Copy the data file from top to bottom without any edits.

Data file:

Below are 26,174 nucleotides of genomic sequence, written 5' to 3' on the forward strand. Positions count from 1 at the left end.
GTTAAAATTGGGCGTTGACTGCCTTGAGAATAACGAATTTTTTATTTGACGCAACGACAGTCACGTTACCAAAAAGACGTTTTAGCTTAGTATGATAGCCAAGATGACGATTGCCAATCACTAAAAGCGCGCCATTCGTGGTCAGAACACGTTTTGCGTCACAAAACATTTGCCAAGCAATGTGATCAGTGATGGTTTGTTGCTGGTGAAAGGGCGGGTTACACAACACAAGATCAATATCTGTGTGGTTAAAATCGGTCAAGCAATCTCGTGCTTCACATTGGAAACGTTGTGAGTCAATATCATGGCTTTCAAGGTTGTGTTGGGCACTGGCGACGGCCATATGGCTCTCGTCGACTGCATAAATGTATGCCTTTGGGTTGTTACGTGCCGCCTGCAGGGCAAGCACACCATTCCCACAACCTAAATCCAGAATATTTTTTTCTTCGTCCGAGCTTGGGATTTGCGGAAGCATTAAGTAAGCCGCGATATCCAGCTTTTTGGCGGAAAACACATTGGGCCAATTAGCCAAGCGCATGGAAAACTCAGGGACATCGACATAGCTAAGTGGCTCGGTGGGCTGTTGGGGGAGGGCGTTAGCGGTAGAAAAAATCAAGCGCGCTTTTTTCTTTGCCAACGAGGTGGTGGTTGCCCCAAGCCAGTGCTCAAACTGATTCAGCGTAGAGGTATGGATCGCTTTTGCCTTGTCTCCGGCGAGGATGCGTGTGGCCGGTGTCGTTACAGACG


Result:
Below are 26,174 nucleotides of genomic sequence, written 5' to 3' on the forward strand. Positions count from 1 at the left end.
GTTAAAATTGGGCGTTGACTGCCTTGAGAATAACGAATTTTTTATTTGACGCAACGACAGTCACGTTACCAAAAAGACGTTTTAGCTTAGTATGATAGCCAAGATGACGATTGCCAATCACTAAAAGCGCGCCATTCGTGGTCAGAACACGTTTTGCGTCACAAAACATTTGCCAAGCAATGTGATCAGTGATGGTTTGTTGCTGGTGAAAGGGCGGGTTACACAACACAAGATCAATATCTGTGTGGTTAAAATCGGTCAAGCAATCTCGTGCTTCACATTGGAAACGTTGTGAGTCAATATCATGGCTTTCAAGGTTGTGTTGGGCACTGGCGACGGCCATATGGCTCTCGTCGACTGCATAAATGTATGCCTTTGGGTTGTTACGTGCCGCCTGCAGGGCAAGCACACCATTCCCACAACCTAAATCCAGAATATTTTTTTCTTCGTCCGAGCTTGGGATTTGCGGAAGCATTAAGTAAGCCGCGATATCCAGCTTTTTGGCGGAAAACACATTGGGCCAATTAGCCAAGCGCATGGAAAACTCAGGGACATCGACATAGCTAAGTGGCTCGGTGGGCTGTTGGGGGAGGGCGTTAGCGGTAGAAAAAATCAAGCGCGCTTTTTTCTTTGCCAACGAGGTGGTGGTTGCCCCAAGCCAGTGCTCAAACTGATTCAGCGTAGAGGTATGGATCGCTTTTGCCTTGTCTCCGGCGAGGATGCGTGTGGCCGGTGTCGTTACAGACG